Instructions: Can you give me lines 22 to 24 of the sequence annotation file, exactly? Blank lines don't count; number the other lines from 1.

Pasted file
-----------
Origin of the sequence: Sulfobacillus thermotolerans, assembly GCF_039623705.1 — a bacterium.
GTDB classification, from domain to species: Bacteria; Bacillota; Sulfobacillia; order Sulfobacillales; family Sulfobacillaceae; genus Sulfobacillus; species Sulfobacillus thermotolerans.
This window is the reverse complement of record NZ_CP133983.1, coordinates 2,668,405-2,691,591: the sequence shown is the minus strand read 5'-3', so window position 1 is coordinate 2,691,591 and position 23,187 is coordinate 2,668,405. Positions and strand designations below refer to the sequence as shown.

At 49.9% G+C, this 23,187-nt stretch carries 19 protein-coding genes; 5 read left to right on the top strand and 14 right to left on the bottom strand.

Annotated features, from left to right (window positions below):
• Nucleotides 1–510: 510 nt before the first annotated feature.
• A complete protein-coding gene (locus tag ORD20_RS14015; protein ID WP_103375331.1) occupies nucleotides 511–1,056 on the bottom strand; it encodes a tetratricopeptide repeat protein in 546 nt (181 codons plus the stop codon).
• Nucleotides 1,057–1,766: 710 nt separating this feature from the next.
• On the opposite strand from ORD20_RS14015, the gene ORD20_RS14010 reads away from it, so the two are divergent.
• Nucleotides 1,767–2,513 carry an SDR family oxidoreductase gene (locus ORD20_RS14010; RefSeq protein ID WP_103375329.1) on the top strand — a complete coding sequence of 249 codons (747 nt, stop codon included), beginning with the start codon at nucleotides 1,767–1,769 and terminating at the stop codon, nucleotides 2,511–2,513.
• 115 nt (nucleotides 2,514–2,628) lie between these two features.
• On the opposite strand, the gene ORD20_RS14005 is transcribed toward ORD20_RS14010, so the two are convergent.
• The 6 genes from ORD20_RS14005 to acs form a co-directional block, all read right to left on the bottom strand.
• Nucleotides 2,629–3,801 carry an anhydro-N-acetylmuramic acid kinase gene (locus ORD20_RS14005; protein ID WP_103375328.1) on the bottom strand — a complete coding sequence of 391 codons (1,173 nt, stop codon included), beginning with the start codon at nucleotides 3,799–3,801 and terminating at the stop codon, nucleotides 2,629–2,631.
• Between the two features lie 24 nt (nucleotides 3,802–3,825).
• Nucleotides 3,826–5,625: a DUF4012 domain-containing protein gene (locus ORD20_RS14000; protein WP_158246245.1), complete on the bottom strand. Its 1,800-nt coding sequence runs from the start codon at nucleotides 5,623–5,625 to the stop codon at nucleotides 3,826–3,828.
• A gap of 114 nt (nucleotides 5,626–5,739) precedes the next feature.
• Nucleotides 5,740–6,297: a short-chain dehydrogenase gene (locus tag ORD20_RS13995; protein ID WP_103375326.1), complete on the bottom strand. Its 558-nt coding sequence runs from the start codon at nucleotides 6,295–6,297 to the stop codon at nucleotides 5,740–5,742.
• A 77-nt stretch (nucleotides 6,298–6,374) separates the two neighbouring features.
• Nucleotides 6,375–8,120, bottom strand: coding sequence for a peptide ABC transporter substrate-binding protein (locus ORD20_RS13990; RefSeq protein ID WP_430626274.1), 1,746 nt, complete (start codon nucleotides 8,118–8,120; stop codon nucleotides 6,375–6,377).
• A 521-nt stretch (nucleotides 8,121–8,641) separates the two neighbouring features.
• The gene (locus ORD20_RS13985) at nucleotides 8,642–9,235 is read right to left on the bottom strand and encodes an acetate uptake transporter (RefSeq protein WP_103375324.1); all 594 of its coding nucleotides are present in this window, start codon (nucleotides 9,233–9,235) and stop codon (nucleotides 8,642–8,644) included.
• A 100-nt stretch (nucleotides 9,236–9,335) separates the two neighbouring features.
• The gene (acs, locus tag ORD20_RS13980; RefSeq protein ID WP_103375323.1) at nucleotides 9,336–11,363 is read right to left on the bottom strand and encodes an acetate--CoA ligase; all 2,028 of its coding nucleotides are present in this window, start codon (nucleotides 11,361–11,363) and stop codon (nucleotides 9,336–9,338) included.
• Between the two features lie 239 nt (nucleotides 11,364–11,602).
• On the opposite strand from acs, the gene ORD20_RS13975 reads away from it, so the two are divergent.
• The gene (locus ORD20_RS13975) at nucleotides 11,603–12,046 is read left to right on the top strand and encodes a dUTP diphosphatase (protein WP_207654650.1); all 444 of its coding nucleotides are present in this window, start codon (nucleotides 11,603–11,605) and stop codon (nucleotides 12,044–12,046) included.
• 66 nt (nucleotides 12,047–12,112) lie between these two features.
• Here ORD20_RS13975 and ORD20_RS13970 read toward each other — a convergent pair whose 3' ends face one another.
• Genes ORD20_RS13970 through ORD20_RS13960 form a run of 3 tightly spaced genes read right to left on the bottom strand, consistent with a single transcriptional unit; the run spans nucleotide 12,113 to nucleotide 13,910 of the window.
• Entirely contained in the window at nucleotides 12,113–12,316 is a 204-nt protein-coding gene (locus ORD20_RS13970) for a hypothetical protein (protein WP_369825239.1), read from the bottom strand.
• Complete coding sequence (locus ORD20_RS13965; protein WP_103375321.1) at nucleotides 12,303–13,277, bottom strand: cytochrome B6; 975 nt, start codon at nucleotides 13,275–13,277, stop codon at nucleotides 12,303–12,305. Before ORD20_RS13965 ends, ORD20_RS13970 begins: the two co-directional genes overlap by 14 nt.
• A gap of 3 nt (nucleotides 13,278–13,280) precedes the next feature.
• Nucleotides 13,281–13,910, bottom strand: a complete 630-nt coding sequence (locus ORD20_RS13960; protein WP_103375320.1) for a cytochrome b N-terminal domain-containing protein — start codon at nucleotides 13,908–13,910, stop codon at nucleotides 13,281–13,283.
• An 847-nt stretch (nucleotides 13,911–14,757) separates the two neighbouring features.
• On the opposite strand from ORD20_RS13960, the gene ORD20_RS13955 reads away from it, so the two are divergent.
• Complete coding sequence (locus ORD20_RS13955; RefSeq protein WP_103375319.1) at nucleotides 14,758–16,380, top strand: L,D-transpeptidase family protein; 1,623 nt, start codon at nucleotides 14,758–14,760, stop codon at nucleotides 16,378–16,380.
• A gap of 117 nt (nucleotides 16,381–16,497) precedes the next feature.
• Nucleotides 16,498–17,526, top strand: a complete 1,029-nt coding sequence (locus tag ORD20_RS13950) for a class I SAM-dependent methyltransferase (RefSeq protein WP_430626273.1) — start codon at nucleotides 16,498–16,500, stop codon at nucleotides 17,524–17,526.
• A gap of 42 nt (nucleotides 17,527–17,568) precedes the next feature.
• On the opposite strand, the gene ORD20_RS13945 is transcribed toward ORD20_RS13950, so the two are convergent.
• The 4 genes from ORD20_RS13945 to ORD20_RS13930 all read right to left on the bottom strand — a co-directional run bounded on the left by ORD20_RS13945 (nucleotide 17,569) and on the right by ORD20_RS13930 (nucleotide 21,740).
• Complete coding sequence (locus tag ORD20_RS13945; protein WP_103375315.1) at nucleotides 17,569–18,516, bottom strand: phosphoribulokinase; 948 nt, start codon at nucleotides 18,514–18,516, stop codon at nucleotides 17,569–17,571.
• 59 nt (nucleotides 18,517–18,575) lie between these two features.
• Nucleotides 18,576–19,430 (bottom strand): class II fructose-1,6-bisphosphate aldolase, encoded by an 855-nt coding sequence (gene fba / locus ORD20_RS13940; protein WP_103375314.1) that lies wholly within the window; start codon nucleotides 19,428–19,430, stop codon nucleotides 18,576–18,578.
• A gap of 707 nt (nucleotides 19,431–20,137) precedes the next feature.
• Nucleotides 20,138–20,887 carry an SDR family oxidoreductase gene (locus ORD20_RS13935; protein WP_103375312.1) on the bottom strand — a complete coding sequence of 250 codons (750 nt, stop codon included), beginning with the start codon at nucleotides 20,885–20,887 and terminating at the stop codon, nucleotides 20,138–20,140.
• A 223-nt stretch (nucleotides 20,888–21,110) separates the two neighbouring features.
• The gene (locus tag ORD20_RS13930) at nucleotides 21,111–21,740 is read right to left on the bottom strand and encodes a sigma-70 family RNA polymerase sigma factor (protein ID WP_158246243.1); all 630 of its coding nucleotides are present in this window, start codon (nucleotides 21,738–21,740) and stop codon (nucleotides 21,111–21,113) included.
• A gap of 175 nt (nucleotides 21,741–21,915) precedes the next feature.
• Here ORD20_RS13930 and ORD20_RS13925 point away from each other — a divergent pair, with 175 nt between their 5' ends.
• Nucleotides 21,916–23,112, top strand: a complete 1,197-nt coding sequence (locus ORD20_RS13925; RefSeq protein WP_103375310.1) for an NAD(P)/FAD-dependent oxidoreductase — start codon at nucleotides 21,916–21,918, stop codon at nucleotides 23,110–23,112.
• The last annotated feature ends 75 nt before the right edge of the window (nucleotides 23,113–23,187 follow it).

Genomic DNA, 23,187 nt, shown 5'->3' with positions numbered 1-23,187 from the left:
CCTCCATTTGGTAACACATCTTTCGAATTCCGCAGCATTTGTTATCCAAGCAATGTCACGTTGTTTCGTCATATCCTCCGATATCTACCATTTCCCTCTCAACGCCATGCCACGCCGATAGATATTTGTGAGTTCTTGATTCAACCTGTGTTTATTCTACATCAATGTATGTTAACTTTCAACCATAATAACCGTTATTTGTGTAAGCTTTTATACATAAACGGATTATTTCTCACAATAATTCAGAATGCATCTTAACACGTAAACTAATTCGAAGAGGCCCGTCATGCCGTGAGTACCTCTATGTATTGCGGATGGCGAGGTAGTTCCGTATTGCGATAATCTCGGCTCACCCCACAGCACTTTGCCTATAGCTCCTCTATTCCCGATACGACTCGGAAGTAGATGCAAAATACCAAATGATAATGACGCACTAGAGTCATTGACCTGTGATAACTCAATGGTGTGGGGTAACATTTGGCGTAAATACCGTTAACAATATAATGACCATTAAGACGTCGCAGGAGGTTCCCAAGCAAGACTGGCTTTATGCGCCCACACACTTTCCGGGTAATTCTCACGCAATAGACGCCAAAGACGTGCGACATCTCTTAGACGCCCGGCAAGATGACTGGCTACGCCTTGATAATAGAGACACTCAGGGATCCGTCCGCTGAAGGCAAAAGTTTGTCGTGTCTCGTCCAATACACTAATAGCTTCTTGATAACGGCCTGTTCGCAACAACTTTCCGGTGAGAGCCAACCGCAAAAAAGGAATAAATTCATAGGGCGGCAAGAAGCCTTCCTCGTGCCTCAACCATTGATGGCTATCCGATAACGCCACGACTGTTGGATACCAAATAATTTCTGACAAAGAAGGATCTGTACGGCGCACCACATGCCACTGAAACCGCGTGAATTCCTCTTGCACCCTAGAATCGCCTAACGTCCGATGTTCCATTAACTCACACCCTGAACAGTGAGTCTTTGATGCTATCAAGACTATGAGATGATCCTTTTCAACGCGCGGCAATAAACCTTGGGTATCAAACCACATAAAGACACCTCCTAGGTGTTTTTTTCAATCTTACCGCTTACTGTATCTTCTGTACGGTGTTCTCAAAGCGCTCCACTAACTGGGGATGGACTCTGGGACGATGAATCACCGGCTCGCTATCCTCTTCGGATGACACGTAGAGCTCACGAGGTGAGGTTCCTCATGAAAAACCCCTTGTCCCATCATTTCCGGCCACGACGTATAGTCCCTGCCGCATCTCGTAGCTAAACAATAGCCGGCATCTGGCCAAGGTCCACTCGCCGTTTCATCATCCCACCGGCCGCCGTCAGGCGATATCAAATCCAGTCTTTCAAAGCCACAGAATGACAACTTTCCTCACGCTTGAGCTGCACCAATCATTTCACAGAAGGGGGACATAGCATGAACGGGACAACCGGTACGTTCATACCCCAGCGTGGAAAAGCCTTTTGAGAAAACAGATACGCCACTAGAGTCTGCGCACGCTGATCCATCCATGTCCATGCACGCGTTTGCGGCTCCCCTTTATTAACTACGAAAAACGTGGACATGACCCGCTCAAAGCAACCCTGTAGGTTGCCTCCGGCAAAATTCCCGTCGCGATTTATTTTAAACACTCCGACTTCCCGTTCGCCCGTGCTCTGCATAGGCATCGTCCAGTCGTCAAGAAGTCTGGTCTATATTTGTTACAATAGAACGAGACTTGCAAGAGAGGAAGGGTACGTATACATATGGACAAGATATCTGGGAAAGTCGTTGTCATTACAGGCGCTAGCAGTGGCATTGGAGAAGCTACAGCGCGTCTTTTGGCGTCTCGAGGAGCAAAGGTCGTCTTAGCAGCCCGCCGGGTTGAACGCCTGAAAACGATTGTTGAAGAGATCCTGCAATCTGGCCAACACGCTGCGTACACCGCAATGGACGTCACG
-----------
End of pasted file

• The gene (locus ORD20_RS13985) at nucleotides 8,642–9,235 is read right to left on the bottom strand and encodes an acetate uptake transporter (RefSeq protein WP_103375324.1); all 594 of its coding nucleotides are present in this window, start codon (nucleotides 9,233–9,235) and stop codon (nucleotides 8,642–8,644) included.
• A 100-nt stretch (nucleotides 9,236–9,335) separates the two neighbouring features.
• The gene (acs, locus tag ORD20_RS13980; RefSeq protein ID WP_103375323.1) at nucleotides 9,336–11,363 is read right to left on the bottom strand and encodes an acetate--CoA ligase; all 2,028 of its coding nucleotides are present in this window, start codon (nucleotides 11,361–11,363) and stop codon (nucleotides 9,336–9,338) included.